Freshly minted bachelor of fine arts graduate Pooja Shah now hopes to join the ranks of heart-driven entrepreneurs with an idea that might improve the lives of the visually impaired.
Inspired by her brother Poris, who is legally blind, she invented a “smart cane” to help the sight restricted navigate with a vibrating handle that identifies obstacles through echo-location and sonar.
Designing the cane was a senior thesis project for the 21-year-old design and digital media major, who had transferred from Cal Poly San Luis Obispo.
Shah is one of 116 undergrads who received their diplomas this past Monday, May 23, at Laguna College of Art and Design’s commencement. With four master’s of fine art grads and three post baccalaureate grads bringing the total to 123, it is the largest graduating class in LCAD’s history and a 40 percent increase over last year. Then, 78 undergrads and 10 grad students received degrees.
“Stay courageous and stay in touch,” said LCAD president Jonathan Burke, acknowledging the students long hours working on studio projects and excitement to apply their learning. “You are ambassadors and advocates for art,” he said.
Commencement speaker Elizabeth Turk homed in on success as a vital component of life as an artist.
“Success as an artist is capricious; too much money, too much glamor implies selling out. Too little and nothing is created, nothing communicated,” said the award-winning sculptor who divides her time between her home in Newport Beach, a production studio in Santa Ana, and commitments to New York galleries. She received a MacArthur “genius” grant in 2010, and her work can be found in several museum collections and countless private ones.
“The reality of success for us creative types changes,” she said. “It’s chasing the high of a great idea, that obsession regardless of outcome. It’s having time to feel the exuberance of losing your conscious self in making something new. It’s the feeling of magic when everything comes together and seems to work.”
Turk creates marble sculptures that seem to defy the limitations of solid material and typical subject matter. For example, she replicates lace collars in stone with tools as fine as a dentist’s drill.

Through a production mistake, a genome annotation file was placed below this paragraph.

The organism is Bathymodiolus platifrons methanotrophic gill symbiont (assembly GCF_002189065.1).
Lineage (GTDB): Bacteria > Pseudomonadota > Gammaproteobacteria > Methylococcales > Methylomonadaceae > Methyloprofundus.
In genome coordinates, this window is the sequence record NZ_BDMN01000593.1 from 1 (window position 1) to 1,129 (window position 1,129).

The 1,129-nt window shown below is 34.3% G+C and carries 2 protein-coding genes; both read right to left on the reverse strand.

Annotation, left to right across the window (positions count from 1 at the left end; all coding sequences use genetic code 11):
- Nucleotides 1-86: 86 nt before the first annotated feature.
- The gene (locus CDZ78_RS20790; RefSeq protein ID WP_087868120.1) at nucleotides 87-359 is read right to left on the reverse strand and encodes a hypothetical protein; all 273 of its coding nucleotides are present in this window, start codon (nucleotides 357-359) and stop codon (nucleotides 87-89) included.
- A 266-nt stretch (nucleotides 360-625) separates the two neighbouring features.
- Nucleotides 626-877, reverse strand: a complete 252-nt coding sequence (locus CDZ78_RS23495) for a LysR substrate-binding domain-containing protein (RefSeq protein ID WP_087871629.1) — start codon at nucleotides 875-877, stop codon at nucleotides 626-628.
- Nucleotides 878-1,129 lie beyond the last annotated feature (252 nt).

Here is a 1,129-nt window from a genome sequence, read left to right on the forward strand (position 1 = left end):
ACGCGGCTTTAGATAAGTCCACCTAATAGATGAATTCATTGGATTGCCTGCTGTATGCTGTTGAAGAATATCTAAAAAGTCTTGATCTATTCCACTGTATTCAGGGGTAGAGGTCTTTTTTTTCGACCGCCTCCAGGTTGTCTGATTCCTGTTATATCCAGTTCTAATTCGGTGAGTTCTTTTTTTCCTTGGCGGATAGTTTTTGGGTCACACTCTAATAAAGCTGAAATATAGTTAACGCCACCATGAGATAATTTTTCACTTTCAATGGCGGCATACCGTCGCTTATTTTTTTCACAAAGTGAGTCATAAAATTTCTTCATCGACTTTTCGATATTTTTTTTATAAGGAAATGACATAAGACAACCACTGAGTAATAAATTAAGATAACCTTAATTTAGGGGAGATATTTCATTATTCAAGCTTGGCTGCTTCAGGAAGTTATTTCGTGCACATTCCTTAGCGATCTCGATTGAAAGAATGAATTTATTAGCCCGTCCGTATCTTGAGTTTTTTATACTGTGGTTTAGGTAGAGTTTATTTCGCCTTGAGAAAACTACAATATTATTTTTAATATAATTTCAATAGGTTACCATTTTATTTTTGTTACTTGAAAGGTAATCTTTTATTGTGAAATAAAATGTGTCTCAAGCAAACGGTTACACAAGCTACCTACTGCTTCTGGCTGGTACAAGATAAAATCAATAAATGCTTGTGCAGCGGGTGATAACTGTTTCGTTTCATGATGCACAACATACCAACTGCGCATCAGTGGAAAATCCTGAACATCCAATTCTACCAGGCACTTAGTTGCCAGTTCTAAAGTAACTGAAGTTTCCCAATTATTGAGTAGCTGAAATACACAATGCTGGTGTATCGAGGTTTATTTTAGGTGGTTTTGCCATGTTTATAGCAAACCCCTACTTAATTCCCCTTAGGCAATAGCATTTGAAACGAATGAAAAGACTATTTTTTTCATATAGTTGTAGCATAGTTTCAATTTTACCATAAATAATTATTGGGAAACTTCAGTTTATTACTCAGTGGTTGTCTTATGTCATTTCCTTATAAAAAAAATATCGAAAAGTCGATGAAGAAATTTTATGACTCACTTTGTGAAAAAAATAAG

The growing size of the graduating class also reflects a shift in the popularity of some disciplines at the private college. While in 2015, 20 students majored in traditional art forms, just 15 did this year. Game art leads with 29 majors, compared to 16 the year before. The second most popular discipline, animation, drew 23 majors compared to eight with the specialty in 2015. Design and digital media with varying specialties drew 11 majors.
Despite the trends, student speaker Sigmundur Thorgeirsson, 30, revealed that after losing a boring tech job, he began studying drawing and painting in Reykjavik, Iceland. After more than two years of study there, he moved to Laguna Beach and graduated with a bachelor of arts in illustration with an entertainment emphasis.
“At first I was battling culture shock, intense heat and feeling ancient. After two and a half years, I leave with fulfilled dreams and a larger beard,” said Thorgeirsson, bound for Canada to join his fiancée and forge a career in the animation industry.
Observation suggests a slight generation gap among the graduate students, none older than 35 and all of them majoring in painting or drawing. One of them, Trevor Christiansen, 32, has already secured a booth at this year’s Festival of Arts and will also be a resident artist at LCAD during the summer.
In digital art forms, LCAD women are on par with their male counterparts. Alyx Tortorice, 23, a surfer who majored in design and digital media with an emphasis on action sports, designed and produced women’s wetsuits with removable arm and leg sleeves. Her Starfysh Wetsuits can be found online, at The Soul Project in Laguna Beach and at Flying Point Surf Shop in New York. “My ambition is to devote myself to Starfysh full-time,” she said.
Another already on a career path is Rachel Newman, 27, a design and digital media major, who created an electronic installation depicting undersea creatures that is displayed in airports. She said she was offered a three-year contract.
In citing the creativity and inventiveness evident in student projects — such as a pain-reducing textile and childhood embarrassments retold as animated narratives of courage and bravery – Turk predicted, “such examples of thoughtful perspectives will expand our culture’s larger vision for itself.”
The name of Poojah Shah’s brother Paras was misspelled in the article, “Class of 2016 Displays Enterprising Bent” in the May 27 edition.